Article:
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British Museum opens first exhibition in the UK to focus on the later years of Hokusai
Clear day with a southern breeze (‘Red Fuji’) from Thirty-six Views of Mt Fuji. Colour woodblock, 1831. © The Trustees of the British Museum.


LONDON.- Katsushika Hokusai (1760-1849) has long enjoyed a strong international reputation and is considered by many to be Japan’s greatest artist. The British Museum is staging the first exhibition in the UK to focus on the later years of the life and art of Hokusai, featuring his iconic print ‘The Great Wave’ of c. 1831 and continuing to the sublime painted works produced right up to his death at the age of 90. Supported by Mitsubishi Corporation, Hokusai: beyond the Great wave provides new insight into the prodigiously productive last thirty years of Hokusai’s life and art from around 1820 to 1849.

The exhibition adopts a new approach to explore Hokusai’s later career in thematic as well as chronological terms. The exhibition sheds light on Hokusai’s personal beliefs and his spiritual and artistic quest through major paintings, drawings, woodblock prints and illustrated books. Many have never been seen before in the UK and can only be displayed for a limited length of time. From iconic landscapes and wave pictures to deities and mythological beasts, from flora and fauna to beautiful women, from collaborations with other painters and writers to still lives – the works on show are extraordinarily varied, with objects drawn from the British Museum’s superb collection and many loans from Japan, Europe and the United States. There will be a rotation of about half the artworks midway through the exhibition run for conservation reasons. Due to their light sensitivity some works can only be displayed for a limited amount of time, to preserve the vivid colours. Each rotation will tell the same story, but there will be the opportunity to see a selection of different works in each half. The exhibition will feature around 110 works in each rotation. The exhibition will be temporary closed from 3-6 July 2017 for this rotation.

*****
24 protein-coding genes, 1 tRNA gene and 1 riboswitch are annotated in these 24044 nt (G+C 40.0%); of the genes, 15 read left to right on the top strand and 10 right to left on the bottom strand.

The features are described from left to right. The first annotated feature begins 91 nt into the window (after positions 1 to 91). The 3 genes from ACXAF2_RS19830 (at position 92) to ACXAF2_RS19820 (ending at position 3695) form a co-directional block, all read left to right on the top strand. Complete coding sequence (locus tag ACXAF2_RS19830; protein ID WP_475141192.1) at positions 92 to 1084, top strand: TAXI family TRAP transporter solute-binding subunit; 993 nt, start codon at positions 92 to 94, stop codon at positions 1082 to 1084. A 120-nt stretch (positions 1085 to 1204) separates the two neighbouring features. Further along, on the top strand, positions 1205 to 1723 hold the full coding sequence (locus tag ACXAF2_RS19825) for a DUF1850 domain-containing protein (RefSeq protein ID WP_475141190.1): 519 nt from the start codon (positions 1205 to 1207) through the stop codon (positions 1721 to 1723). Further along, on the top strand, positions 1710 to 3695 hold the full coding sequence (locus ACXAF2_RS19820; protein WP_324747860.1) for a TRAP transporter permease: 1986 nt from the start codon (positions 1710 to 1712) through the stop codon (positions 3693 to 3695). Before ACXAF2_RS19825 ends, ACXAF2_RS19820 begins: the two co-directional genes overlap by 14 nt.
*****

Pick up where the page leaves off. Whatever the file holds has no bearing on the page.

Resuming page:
Hokusai’s most iconic print, ‘The Great Wave’ is being featured, a fine, early impression acquired in 2008 by the British Museum with the assistance of the Art Fund. Hokusai created this world renowned masterpiece when he was about seventy. Mt Fuji and its wider spiritual significance was a model for Hokusai in his quest for immortality during his later years. The print series Thirty-Six Views of Mt Fuji (published around 1831-33) revived Hokusai’s career after personal challenges of the late 1820s. 'The Great Wave’, with its use of deep perspective and imported Prussian blue pigment, reflects how Hokusai adapted and experimented with European artistic style. Also shown is a rare group of paintings from the National Museum of Ethnology, Leiden, done in a unique European-influenced style, which were commissioned from Hokusai by employees of the Dutch East India Company in about 1824-1826.

Throughout his career, and particularly in the later years, Hokusai’s paintings brought vividly to life an extraordinary bestiary of dragons, Chinese lions, phoenixes and eagles, and forcefully energised depictions of mythological figures and holy men. He also continued to use landscape and wave imagery as a major subject and he became increasingly interested in exploring in his art the mutability and minutiae of the observable world -- particularly birds, animals and plants and other natural subjects. Hokusai based his exploration of the outside world on his subjective identification with his surroundings rather than any objectively 'scientific' or technical approach.

For Hokusai and his contemporaries the perceived world could connect seamlessly with a world of powerful ‘unseen’ forces and agencies. Ghosts and vengeful spirits inhabited a closely parallel world that was believed could easy spill into ours. The exhibition displays a magnificent hanging loan from the Metropolitan Museum in New York Red Shōki, the demon-queller, who could protect your home against the scourge of smallpox.

In the late 1820s Hokusai suffered many personal challenges, including the death of his wife, illness, and financial woes caused by an errant grandson. His daughter Eijo (art name Ōi, about 1800-after 1857), herself an accomplished artist, quit an unsuccessful marriage to return and care for her aged father, and to work with and alongside him. The exhibition explores their modest living circumstances, displaying their portraits and drawing on the recollections of Hokusai’s pupils. The artist considered that he was passing on ‘divine teachings’ to his pupils, to craft artists and to the world. He published numerous brush drawing manuals, notably Hokusai manga (Hokusai's Sketches, 15 vols, 1814-1878) which spread his artistic style and reputation widely into society.

The exhibition features two magnificent painted ceiling panels of wave subjects loaned by Hokusaikan, Obuse, done in 1845 for a festival cart. From his eighty-eighth year until his death at age ninety, Hokusai’s extraordinary last painted works show that the artist had indeed reached a sublime realm in his beliefs and art. He fervently believed that his skills as an artist would continue to improve the older he got and and impressed all these last paintings with a talismanic seal reading 'Hundred'.

The exhibition results from a close curatorial collaboration with Dr Shūgō Asano, leading Hokusai scholar and Director of the Abeno Harukas Art Museum, Osaka, where a similar exhibition Hokusai – Fuji o koete will be shown from 6 October – 19 November 2017.





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